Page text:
[The house lights dim, and a distinguished looking professor-type
comes on stage, puts his notes on the podium, and looks out at the
Good evening, Ladies and Gentlemen. I'm Doctor Ken Parker, of the
Department of Paranormal Studies at Montcalm College. But I guess
you know that, you wouldn't be here otherwise, would you?
[The audience laughs.]
I have spent a number of years studying Magic and the Paranormal,
and I am convinced that Magic exists and is all around us. After a
while I decided that I ought to present this information to the
public, and I went to work developing a TV show about this. Let me
ask, have any of you seen the show "Ghosties?"
[He pauses, counts a small number of raised hands.]
Not too many of you. Fortunately! It's awful, isn't it? Well, I
hate to admit it, but I was responsible for "Ghosties." My original
idea was to do a serious show, perhaps for PBS. Then a group of
network producers--I'm sure you can figure out which network--got
wind of it and bought the rights for an outrageous sum of money. I
figured out later that a bunch of warlocks was behind it, even
that network wouldn't have spent so much money without an
evil influence working on them. The network completely changed the
show, coming up with "Ghosties." My boss at the college said it was
totally embarrassing and used it as an excuse to kick me out ...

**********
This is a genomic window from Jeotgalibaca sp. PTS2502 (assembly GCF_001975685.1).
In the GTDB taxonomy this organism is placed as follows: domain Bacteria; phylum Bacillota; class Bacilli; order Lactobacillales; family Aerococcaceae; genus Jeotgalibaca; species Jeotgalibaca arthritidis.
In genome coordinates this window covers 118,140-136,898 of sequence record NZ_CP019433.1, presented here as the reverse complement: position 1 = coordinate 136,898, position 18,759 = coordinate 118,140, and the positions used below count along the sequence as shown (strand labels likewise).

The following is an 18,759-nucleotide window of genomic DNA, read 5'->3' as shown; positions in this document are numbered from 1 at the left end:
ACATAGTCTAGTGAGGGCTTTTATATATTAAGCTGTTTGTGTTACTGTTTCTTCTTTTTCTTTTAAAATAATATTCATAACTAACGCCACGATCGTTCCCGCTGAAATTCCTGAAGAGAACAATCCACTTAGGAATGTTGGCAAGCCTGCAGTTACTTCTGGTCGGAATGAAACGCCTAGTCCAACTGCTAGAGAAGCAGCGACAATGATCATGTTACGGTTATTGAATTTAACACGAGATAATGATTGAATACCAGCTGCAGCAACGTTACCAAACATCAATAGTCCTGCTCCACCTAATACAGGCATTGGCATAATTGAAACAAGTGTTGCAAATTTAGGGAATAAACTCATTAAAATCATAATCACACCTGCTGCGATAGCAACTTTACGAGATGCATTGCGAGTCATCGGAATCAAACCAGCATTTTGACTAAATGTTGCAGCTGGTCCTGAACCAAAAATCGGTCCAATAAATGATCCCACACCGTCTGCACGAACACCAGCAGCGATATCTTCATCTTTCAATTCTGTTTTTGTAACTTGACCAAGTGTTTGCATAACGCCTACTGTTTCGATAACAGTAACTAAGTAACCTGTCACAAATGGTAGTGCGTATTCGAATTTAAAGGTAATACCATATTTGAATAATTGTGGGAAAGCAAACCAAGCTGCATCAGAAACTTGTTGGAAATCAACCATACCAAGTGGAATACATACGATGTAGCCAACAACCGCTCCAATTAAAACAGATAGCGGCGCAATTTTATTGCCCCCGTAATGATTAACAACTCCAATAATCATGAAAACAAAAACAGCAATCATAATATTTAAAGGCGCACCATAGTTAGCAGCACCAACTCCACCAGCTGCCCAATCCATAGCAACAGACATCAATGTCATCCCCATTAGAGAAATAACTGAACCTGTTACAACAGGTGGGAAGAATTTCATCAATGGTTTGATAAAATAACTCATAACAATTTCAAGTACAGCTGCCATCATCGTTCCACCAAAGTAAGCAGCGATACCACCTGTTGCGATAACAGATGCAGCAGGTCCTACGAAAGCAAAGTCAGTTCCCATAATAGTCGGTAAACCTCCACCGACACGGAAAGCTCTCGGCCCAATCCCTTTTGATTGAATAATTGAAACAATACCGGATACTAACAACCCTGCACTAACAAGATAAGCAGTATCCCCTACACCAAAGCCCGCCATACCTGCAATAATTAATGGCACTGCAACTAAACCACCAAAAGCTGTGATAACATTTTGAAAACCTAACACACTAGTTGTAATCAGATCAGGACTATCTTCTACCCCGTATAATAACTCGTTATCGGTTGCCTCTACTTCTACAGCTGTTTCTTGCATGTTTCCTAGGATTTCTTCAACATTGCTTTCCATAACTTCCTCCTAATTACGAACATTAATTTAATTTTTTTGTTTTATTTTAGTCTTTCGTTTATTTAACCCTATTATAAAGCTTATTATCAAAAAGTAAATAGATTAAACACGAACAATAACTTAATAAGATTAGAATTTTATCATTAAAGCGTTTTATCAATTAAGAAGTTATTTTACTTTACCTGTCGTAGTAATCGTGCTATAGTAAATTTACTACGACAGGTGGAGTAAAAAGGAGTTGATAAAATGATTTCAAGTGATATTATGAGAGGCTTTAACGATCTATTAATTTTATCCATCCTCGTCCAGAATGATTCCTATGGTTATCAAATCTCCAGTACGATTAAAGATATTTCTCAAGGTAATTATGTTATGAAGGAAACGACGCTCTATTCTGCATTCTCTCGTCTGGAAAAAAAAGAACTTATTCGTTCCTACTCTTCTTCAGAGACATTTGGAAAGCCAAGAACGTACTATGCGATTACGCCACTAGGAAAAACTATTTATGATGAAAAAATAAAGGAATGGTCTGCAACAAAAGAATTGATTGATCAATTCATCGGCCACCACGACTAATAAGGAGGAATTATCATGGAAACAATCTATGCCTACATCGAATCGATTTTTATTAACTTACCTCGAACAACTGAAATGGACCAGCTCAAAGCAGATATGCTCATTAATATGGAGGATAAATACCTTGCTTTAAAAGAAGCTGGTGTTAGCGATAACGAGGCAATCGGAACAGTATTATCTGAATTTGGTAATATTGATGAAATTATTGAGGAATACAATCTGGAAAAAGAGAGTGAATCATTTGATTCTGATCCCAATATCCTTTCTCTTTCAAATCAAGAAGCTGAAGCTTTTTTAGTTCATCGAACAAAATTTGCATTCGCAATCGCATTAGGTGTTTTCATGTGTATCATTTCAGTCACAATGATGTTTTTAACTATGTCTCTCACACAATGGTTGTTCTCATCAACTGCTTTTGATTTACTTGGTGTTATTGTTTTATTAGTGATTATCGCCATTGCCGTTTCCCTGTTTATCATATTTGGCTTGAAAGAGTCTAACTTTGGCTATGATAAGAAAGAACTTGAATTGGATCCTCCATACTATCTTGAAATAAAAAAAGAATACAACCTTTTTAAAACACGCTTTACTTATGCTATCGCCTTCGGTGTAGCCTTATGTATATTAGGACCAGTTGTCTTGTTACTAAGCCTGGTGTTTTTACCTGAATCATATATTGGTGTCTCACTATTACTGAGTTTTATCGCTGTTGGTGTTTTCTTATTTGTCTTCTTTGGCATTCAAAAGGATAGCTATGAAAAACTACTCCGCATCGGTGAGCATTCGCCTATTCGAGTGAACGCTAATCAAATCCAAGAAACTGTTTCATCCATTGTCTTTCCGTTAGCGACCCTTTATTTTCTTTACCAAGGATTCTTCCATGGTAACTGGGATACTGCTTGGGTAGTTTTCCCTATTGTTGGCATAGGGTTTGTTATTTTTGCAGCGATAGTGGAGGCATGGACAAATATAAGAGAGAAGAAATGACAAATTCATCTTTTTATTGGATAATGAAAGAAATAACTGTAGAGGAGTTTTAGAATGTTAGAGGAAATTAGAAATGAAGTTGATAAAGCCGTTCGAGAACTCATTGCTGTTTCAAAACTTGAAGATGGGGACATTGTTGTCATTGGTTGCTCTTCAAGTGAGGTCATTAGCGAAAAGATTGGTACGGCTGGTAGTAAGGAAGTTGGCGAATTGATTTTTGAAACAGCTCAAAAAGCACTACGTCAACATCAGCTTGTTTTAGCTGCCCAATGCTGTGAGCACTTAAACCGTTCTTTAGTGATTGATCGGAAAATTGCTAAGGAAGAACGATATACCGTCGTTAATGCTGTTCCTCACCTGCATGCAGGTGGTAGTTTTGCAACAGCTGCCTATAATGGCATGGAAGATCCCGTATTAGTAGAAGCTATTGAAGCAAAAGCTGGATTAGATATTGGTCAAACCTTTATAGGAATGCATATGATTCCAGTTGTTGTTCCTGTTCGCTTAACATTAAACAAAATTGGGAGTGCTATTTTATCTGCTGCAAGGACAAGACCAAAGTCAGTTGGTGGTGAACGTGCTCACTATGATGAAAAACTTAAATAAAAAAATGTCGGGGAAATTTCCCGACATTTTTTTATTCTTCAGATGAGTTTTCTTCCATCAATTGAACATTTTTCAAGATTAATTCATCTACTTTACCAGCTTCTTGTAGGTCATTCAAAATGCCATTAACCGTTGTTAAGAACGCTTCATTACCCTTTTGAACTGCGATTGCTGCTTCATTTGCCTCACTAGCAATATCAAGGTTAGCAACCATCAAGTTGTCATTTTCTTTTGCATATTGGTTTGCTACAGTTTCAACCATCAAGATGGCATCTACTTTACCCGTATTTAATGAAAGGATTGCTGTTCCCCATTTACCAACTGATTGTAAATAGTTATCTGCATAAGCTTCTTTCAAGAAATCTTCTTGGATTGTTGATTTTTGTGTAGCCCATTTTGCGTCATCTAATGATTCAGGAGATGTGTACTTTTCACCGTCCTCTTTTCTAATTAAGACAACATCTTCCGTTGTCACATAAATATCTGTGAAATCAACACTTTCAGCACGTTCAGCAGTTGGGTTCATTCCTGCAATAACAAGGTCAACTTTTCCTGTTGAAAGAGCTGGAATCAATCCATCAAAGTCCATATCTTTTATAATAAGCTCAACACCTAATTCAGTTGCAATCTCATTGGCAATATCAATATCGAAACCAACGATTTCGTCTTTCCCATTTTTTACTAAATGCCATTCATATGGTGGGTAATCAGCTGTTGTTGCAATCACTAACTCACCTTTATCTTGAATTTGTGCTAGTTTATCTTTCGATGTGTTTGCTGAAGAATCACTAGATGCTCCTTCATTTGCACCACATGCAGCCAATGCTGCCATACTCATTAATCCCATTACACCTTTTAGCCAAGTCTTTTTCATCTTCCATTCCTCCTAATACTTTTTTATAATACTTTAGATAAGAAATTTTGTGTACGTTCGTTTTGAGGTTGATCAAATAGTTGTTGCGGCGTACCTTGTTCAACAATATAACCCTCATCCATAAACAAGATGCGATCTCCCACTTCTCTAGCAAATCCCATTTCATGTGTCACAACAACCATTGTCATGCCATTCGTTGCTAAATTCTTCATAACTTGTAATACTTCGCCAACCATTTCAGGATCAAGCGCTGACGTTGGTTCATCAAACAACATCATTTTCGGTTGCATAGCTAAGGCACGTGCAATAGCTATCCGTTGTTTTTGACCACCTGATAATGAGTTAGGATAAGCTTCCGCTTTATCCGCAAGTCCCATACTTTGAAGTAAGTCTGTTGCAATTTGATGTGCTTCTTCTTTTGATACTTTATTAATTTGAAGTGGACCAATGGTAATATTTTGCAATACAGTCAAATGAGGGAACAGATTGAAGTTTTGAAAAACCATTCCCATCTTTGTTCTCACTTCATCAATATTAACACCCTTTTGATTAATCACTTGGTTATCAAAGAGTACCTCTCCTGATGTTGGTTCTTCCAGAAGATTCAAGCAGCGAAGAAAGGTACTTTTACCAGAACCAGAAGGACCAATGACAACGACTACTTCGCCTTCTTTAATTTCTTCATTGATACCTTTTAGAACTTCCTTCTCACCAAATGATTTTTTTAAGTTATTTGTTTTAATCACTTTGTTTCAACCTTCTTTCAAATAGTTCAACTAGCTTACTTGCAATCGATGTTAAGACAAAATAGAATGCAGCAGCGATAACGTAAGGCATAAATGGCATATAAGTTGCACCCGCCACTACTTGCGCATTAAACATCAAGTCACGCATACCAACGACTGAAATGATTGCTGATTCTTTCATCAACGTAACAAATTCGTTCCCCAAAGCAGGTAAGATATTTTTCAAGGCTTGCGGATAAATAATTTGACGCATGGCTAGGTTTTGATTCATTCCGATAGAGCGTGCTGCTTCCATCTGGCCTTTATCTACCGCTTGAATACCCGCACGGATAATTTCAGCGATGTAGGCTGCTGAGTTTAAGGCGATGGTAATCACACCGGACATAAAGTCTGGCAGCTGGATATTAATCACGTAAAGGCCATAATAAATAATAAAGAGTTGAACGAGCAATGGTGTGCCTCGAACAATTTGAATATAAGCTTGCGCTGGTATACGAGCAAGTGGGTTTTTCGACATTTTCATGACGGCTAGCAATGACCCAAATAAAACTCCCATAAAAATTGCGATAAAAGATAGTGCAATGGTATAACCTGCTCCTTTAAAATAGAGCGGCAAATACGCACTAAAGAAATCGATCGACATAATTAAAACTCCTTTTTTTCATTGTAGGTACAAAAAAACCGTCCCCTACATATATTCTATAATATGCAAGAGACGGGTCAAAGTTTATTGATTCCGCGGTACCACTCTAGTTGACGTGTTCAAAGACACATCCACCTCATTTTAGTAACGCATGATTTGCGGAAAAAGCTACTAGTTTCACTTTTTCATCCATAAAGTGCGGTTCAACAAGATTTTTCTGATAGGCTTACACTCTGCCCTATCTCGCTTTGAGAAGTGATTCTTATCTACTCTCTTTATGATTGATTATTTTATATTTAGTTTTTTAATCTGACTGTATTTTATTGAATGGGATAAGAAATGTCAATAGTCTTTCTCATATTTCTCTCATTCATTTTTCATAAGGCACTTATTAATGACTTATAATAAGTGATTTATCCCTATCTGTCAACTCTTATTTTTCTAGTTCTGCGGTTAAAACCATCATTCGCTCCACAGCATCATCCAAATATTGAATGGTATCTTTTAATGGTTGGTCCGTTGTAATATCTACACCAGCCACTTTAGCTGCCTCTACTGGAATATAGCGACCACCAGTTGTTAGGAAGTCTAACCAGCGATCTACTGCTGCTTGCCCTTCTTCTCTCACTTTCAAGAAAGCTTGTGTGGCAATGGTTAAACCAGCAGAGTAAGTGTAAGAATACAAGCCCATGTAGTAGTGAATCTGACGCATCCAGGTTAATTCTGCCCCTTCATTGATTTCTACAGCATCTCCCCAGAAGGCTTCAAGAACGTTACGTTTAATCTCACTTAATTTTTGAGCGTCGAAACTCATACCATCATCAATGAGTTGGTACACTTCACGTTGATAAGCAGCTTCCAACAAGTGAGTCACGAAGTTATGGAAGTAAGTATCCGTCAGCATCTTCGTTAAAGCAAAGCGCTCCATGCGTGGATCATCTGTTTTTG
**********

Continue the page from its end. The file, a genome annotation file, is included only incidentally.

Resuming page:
fortunately we got that sorted out eventually.
I went off on a road trip and ended up in what was then called
Groverton, a town filled with magic and magic users. There were
witches and warlocks. The witches were almost all women, most of
them good. In fact, I'd like to introduce you to one of the nicest
witches I know, my wife Jinny.
[He gestures, and a cute redhead in the front row stands, turns to
face the audience, and waves.]
She was the one who convinced me to stop denying the evidence and
admit that I was a witch, too, one of the very rare male witches.
Just about the time I got there, the warlocks in town, all evil,
were gearing up for a big battle. They planned to resurrect the
ghost of Mordecai Grover, a warlock who had been killed there eighty
or so years earlier ...
[He pauses and looks down at Jinny, who is pointing to her watch.]
Sorry, I'm running out of time here. I'd love to tell you the full
story, but I guess you'll have to read the book, "The Ghost of
Grover's Ridge" by James Hartley. I helped him write it, and I'm
sure you'll enjoy it. Good night, everyone.
[He picks up his notes and walks off stage, waving to the audience.
Jinny gets up and heads for the stage door. The house lights come up.]